A core feature of SCORA is the integration of media coverage and stakeholder
reputation to gauge potential influences of media coverage on stakeholder
perceptions. An important question is the time span of media coverage used for
Social and
and corporate
= .61
Job application
= .31
Product purchase
= .39
Products and
*** p<.001
Fig. 2 Structural model of the relationships between reputation dimensions and behavioral
intentions; pilot study among university students
196 S.A. Einwiller and M.M. Kuhn
the analyses. So far, there is no agreed upon number of days or months of media
data to be selected. In academic research on agenda setting, scholars have found
effects from a few days (Zucker 1978), over 5 months (Kiousis and McCombs
2004) up to 1 year of coverage prior to the survey (Meijer and Kleinnijenhuis
2006b). Since media analyses are conducted continuously at Daimler, we are able to
analyze the effects of different time spans of media coverage. In SCORA, data are
usually tallied for 6 months and 1 year prior to the survey.
In a first analytical step, the interrelationship between the amount and tone of
media coverage and the evaluations of the stakeholders are put into relation
descriptively. With integrated bar charts we can reveal parallels and discrepancies
in the tone of media and evaluation of stakeholders on the different dimensions.
Using fictitious data, Fig. 3 depicts an exemplary descriptive analysis.
Figure 3 integrates information on the amount of media coverage on each dimen-
sion (media presence), its tone, and stakeholder perceptions as well as perceived
importance attached to the different reputation dimensions. The chart reveals, for
example, a discrepancy on the dimension “financial performance” concerning tone of
media and stakeholders’ perception of the company with respect to its financial
performance. This suggests that the media do not have a large impact on stakeholder
evaluations concerning this dimension. However, stakeholder perceptions and media
tone concerning “social and environmental responsibility” largely coincide suggesting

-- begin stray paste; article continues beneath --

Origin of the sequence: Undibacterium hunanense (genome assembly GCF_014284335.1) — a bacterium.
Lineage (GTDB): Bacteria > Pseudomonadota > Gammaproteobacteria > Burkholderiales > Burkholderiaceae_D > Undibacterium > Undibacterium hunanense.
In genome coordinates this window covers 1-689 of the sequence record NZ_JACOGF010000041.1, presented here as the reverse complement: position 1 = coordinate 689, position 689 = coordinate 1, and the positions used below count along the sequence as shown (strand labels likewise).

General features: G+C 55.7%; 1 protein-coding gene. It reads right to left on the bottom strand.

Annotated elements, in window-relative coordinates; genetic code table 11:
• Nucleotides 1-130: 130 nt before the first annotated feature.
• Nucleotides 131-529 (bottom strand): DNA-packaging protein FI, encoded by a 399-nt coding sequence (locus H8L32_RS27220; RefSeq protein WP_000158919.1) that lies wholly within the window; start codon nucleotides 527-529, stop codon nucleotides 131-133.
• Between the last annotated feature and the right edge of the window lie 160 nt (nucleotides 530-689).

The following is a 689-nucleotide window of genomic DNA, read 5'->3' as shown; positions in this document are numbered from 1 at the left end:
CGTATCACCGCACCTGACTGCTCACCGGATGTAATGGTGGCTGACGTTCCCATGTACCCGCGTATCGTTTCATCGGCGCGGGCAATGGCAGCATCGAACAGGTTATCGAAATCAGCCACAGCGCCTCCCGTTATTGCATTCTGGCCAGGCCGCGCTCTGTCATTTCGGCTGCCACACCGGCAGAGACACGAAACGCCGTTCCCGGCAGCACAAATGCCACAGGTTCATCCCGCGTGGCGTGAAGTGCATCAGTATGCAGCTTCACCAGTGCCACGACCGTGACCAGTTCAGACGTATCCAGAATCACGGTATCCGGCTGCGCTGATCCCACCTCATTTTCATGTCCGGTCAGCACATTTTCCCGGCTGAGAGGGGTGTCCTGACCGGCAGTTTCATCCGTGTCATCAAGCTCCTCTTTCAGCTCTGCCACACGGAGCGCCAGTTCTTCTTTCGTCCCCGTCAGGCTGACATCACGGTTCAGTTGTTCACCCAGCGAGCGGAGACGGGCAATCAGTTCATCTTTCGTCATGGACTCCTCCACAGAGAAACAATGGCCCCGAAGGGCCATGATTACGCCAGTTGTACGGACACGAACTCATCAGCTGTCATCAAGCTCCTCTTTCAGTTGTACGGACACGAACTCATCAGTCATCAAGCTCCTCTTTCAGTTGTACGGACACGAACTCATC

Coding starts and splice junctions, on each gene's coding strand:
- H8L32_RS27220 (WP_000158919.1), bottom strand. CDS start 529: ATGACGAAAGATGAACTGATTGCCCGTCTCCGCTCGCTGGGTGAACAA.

that on this dimension media do have an influence on stakeholder perceptions.
Also depicted in the exemplary chart is stakeholders’ perceived importance of
the different dimensions of reputation. The fictitious results showthat the media report
Products &
Management &
corp. strategy
1-year trend
6-month trend
0 10 20 30 -3 -2 -1 0 1 2 31 2 3 4 5 6 7
Media presence (share of voice) Media tone (negative/positive) Stakeholder perception and
Media Analysis Stakeholder Survey
Fig. 3 Descriptive analysis of relationship between media coverage and stakeholder evaluation of
reputation dimensions; fictitious data
Integrated Reputation Analysis at Daimler 197
most on those dimensions that are least important for stakeholders (“management and
corporate strategy,” “financial performance”), and very little on two dimensions that
are judged as highly important (“social and environmental responsibility,”
“innovativeness”). For communications this means that enhanced efforts are needed
to place stories on the company’s responsibility and innovativeness in the media.
In a next step, a series of correlation and regression analyses provide in depth
and statistically founded insight into the relationship between media coverage and
stakeholder reputation. To run those analyses, the datasets have to be integrated. To
be able to do this, stakeholders are asked in the survey to indicate which media they
use most frequently to gather information on companies and economic topics. In